The Dharma-Driven Life
Dharma—the virtuous path—means more than accepting the beliefs of a specific religion. To understand and fulfill our true dharma, we must learn how to cultivate a tranquil mind and a compassionate heart.
By Pandit Rajmani Tigunait
In January 2001, I had the privilege of introducing His Holiness the Dalai Lama to a grand audience of Hindus, Muslims, Christians, Buddhists, Jews, and Sikhs. This happened during the Kumbha Mela on the bank of the holy Ganga on the outskirts of Allahabad in North India. In the company of two prominent religious leaders, Swami Avadheshanand and Pilot Baba, and a small group of dignitaries, we were seated on a stage in front of about 40,000 people, including 500 Western guests and students of the Himalayan Institute. When I finished my inaugural speech, His Holiness took the microphone and a pin-drop silence settled over the crowd.
With folded hands, His Holiness greeted the audience and recited a prayer for the peace and welfare of mankind. Then, in his typical style, he made a few jokes, cleared his throat, and began speaking about the essence of dharma. He explained that compassion is the core of dharma—and that selfless service is the way to practice dharma in your daily life. When you embrace all and exclude none, love all and hate none, selfless service becomes a natural part of your life, he said. Your inner conflicts and restlessness melt away. You become established in peace, and this peace begins to fill your surroundings. You are no longer a source of fear for others, and others are no longer a source of fear for you. This is how you create paradise here and now. He explained that all the great religions of the world have the same goal: to create a peaceful atmosphere within and without.
At the end of this short discourse, His Holiness invited questions from the audience. A gentleman said, “I understand Buddhism does not believe in God. What is your opinion about God? Does God exist or not?” With childlike innocence, His Holiness laughed, grabbed the hands of the two spiritual leaders on either side of him, lifted them in the air, fixed his gaze on the audience, and said emphatically, “God exists or God does not exist. Leave it for us. Your task is to learn how to live peacefully.”
I do not know how many in the audience understood the depth of this answer, but I was awestruck. In his voice I heard the message of the ancient sages: Dharmo rakshati rakshitah (Protect dharma and dharma will protect you; nurture dharma and dharma will nurture you).
We follow our religion, and we consider it our duty. We discharge our religious duty by keeping God at the center of our faith. We all agree that God is our provider and protector, but we do not agree that your God is the same as my God or that he/she is the protector, provider, and guide of us all. This clearly shows how poor our understanding of God is. Our deep attachment to that poor understanding has led us into countless wars and caused unimaginable bloodshed. Only when society as a whole is experiencing unbearable pain do we begin to ponder the essence of religion and its ageless message: “Protect dharma and dharma will protect you; nurture dharma and dharma will nurture you.”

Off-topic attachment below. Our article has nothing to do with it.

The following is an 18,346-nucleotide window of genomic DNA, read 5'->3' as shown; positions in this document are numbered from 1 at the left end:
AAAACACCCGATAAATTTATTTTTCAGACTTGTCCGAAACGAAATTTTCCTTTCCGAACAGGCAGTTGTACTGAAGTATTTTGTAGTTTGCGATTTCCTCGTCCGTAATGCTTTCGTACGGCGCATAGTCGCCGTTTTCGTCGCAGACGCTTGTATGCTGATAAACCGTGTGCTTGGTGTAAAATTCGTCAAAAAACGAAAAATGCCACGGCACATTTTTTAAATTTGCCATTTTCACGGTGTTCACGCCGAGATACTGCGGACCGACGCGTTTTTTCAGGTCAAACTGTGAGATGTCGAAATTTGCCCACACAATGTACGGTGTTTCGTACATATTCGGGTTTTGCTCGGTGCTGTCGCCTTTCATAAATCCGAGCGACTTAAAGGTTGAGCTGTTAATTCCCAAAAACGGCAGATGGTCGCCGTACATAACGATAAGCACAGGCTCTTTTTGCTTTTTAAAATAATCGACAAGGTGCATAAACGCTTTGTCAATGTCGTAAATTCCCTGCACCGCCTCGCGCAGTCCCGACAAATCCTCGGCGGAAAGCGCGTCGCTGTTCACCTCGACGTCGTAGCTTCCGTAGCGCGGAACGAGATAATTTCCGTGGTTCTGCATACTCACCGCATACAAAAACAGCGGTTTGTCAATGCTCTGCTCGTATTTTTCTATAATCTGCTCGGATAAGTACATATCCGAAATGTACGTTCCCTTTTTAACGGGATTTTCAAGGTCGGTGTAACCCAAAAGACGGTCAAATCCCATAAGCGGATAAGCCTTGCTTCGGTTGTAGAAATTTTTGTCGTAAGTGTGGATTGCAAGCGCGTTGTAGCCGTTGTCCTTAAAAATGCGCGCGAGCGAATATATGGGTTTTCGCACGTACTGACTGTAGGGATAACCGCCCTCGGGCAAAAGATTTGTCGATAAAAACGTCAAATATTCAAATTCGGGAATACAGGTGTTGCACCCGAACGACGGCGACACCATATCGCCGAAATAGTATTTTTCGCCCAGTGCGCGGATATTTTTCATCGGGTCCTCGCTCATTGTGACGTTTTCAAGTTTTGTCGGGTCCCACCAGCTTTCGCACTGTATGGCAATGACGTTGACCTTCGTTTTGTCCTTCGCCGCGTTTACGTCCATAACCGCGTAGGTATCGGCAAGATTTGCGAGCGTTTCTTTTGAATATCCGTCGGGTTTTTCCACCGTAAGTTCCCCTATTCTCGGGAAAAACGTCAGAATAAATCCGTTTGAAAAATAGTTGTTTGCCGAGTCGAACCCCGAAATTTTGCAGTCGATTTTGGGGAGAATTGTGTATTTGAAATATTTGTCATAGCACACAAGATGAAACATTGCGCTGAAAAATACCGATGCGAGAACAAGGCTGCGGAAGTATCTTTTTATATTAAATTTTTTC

To help us understand what dharma is and the true meaning and intent of this ageless message, I will retell the story of one of the great souls who set the wheel of dharma in motion a little more than 2,500 years ago: Prince Siddhartha, the Buddha of our era.
The life of this North Indian prince was one of extremes. Although royal, he was born under a tree when his mother was traveling to her father’s palace. As she was dying in childbirth surrounded by a grieving retinue, gods descended from heaven to rejoice in his long-awaited incarnation. As he grew, Siddhartha excelled in martial arts, weaponry, politics, commerce, and the art of ruling a kingdom. He was carefully insulated from any sight of suffering. Dance, women, and wine filled his evenings, yet the first time he saw a sick person, a person inflicted with old age, and the body of a dead man, he renounced the comforts of the palace and set out to understand the full range of life’s contrasts and complexities.
Siddhartha’s voracious appetite for learning led him from ashram to ashram and from teacher to teacher. He studied a broad range of traditions, and then put his knowledge into practice by committing himself to intense meditation. Eventually he attained nirvana, a state of enlightenment filled with compassion and wisdom—a state of total clarity and peace. From that time on, people honored him as Buddha, the Enlightened One.
Now the Enlightened One returned to the world, paradoxically becoming more active than he had been as a prince. He traveled and gave discourses. For all intents and purposes, his was the life of a spiritually enlightened leader. He led a movement that came to be known as dharma-chakra-pravartana (the rolling out of the wheel of dharma). All the while, he refrained from speaking about ten topics, including the subject of God.
Why did Buddha, who is regarded as a divine incarnation, carefully refrain from involving himself in discussions about God? During his lifetime, India possessed thousands of scriptures. Many were believed to be living revelations. All proclaimed God’s existence and delineated methods for reaching God and receiving his grace. And yet society was torn by strife. The exploitative nature of religion was as damaging as it was to become in the West during the Middle Ages. People believed in God, but that belief did not make them free from fear and doubt. People believed that God was one and all-pervading, yet that belief did not lead them to experience their underlying unity. People believed God was an embodiment of love and compassion, yet that belief did not stop them from embracing hatred and cruelty.
Prince Siddhartha grew up surrounded by these lofty beliefs and their contradictions. In his early adulthood he began pondering why individuals and society were drowning in darkness. Then he went a step further and worked hard to discover the cause of human misery for himself. This led him to renounce his palace, the kingdom, and all the honor and prestige that were his birthright. At the dawn of enlightenment, it became clear to him that mere belief in God does not automatically make us good, and that lack of such beliefs do not automatically make us bad. Mere belief does not take away our doubts and fears. Mere belief does not stop us from being negative and destructive. To have a positive effect, belief must be grounded in the direct experience of the truth. Direct experience requires a clear, calm, and tranquil mind, and this mind has to be turned inward. Turning it inward requires practice, and this practice is called sadhana.